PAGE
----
The human body is an amazing entity, a universe in itself. Once we comprehend the complexity of the whole system, we can only be in awe and respect its nature. From each organ fulfilling their individual function to the synchronized work that the body accomplishes, the human brain can only hope to invent a mechanism as perfect as the body. Our inventions are simply imitations of nature’s excellence. As babies and young children, we naturally know how to move and use our bodies. It’s only later that our lifestyle throws everything out of balance.
Yet the body is also very malleable, and at any age people can change and restructure their alignment. It takes time and patience, but it’s always possible.
The name “Power Tower” evokes an image of an absolutely solid core that doesn’t bend or compromise its upright position. The spine is the “tower,” dictating the range of motion of the limbs. All the vertebrae need to behave as one coordinated unit; if any one collapses then compensation occurs and the body is no longer in alignment, compromising proper movement.
The number one determinant is posture: if the spine isn’t straight, then the muscles next to it won’t develop properly. This can lead to rotation, asymmetry and compensation, and ultimately injury. This is why it’s important to test yourself before you even start the program, using the measures on pages 16-20 in The Happy Body: The Simple Science of Nutrition, Exercise and Relaxation. Sometimes you need practice lifting first, making sure your arms are absolutely vertical before you even incorporate the squat part of this exercise.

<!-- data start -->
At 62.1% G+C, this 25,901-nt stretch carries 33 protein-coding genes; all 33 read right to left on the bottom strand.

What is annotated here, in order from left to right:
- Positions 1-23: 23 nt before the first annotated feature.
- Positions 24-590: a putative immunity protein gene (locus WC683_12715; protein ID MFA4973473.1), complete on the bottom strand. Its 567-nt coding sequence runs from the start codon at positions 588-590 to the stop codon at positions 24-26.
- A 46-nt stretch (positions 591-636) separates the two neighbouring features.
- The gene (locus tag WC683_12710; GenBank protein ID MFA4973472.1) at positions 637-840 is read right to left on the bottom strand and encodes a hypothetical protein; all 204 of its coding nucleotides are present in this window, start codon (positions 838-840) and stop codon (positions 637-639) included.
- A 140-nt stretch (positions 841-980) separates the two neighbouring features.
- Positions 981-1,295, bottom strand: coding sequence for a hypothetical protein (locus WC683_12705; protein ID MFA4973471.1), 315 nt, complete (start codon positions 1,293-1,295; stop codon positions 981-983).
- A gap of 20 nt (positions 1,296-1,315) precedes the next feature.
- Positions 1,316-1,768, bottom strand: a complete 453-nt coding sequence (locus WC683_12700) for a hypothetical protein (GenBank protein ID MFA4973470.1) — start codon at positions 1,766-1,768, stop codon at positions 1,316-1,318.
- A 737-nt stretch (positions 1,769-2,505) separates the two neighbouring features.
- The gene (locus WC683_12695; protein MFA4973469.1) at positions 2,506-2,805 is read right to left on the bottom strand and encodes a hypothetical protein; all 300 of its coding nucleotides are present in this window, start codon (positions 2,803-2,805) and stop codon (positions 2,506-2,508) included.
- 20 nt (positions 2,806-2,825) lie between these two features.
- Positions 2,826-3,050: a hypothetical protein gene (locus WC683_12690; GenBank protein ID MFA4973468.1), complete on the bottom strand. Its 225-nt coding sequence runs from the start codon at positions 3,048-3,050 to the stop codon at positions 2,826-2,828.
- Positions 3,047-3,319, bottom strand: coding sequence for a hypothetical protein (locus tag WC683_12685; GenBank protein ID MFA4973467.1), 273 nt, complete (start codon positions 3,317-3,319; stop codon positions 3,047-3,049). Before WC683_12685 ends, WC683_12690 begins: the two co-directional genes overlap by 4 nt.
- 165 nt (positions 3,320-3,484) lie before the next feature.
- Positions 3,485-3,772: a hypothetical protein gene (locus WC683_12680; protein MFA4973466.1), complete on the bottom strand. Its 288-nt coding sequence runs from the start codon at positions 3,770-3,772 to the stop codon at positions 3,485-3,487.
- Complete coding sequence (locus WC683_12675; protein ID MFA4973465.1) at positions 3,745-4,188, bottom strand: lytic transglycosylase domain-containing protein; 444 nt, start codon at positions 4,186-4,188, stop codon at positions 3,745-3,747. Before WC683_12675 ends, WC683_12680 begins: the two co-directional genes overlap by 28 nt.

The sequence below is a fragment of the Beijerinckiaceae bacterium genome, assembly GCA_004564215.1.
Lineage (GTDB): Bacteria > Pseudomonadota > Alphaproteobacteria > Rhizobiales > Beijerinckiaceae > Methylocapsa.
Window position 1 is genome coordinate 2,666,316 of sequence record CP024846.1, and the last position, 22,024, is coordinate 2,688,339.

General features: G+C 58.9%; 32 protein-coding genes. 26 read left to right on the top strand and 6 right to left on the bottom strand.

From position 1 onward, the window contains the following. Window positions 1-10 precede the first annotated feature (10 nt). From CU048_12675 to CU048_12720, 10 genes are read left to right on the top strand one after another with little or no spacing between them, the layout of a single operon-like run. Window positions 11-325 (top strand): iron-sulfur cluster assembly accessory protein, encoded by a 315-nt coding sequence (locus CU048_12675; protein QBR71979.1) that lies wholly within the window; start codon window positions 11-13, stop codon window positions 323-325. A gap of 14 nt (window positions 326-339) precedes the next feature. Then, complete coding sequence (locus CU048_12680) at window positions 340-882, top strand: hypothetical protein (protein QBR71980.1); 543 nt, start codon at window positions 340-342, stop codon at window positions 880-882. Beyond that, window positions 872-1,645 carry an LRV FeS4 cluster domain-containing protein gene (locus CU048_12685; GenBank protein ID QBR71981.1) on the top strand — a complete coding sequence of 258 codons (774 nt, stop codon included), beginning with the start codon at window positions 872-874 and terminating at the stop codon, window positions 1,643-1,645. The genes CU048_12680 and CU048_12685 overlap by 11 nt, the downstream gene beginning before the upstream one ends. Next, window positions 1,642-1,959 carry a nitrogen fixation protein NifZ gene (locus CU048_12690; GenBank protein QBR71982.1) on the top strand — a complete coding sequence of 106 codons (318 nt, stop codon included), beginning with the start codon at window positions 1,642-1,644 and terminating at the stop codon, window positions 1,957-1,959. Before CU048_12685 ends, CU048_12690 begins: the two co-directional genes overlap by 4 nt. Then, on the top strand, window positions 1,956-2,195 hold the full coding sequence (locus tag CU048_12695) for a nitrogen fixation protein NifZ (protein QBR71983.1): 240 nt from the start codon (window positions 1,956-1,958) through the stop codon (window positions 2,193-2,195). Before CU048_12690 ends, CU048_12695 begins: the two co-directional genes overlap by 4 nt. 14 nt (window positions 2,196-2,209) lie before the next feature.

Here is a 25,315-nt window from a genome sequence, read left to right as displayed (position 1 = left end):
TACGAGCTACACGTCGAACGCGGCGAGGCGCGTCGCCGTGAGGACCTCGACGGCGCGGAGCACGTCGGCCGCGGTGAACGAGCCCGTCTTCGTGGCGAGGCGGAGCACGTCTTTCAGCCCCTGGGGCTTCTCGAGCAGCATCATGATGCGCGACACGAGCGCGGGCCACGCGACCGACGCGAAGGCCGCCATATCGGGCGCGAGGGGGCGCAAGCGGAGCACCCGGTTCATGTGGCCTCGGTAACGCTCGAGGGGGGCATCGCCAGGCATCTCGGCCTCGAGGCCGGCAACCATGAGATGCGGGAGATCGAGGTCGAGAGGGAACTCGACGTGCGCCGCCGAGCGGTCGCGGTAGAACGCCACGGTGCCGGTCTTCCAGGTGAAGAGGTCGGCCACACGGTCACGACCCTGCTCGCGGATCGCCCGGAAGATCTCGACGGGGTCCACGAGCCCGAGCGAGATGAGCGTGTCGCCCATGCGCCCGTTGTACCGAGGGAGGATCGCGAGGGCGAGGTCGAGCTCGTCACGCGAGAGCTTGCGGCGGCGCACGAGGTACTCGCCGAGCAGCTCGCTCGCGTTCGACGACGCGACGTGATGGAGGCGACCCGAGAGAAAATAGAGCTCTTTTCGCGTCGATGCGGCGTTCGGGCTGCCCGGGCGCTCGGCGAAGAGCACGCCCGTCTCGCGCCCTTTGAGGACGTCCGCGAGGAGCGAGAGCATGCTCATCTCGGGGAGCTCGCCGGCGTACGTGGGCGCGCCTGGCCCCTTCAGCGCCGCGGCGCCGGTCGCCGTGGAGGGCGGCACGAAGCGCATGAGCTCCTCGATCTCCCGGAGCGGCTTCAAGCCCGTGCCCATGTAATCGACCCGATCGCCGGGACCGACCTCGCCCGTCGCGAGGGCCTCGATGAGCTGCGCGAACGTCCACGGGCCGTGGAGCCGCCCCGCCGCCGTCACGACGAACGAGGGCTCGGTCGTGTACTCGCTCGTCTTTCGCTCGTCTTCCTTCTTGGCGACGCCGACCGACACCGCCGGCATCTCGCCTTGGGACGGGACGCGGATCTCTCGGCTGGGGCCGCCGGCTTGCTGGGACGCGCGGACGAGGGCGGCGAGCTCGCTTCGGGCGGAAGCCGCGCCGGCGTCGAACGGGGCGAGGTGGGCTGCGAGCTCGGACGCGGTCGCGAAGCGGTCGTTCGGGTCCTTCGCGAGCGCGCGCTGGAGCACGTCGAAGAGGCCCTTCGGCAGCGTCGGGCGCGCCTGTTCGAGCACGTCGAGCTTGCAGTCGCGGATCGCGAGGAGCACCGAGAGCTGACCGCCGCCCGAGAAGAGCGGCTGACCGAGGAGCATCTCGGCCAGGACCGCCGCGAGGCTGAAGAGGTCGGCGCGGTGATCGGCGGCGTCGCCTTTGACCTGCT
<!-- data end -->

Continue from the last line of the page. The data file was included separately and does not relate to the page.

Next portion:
As adults, we might run into a paradox where we can do deep squats with no problems, but once we raise our arms, we allow gravity to pull us forward. Or there’s the opposite issue where we can raise our arms perfectly in alignment, but once we start squatting, thanks to inflexible ankles, we start shifting, with our heels coming off the ground.
You cannot outsmart the body; all shortcuts will turn into “longcuts” in the end. If you try to work at a level that’s more advanced than where you are, you’ll only succeed in reinforcing your bad habits, compensations and asymmetries. Form, which is skill, is everything. To proceed correctly, follow the following steps:
- Test yourself with the 5 measures on pages 16-20 every six weeks. If you’re not progressing, then you need to take a close look at what you’re doing wrong.
- Adjust your level in all 18 exercises so you’re working at the proper level that fits. It’s natural that you may be more accomplished in some areas than others. The goal is to bring symmetry and balance, improving where you’re the weakest and over-flexible, or strong yet too rigid.
- Adjust the weights properly, using our recommended ratio (The Happy Body, Table 8.3, page 149) to bring symmetry to your muscle development and support a balanced structure.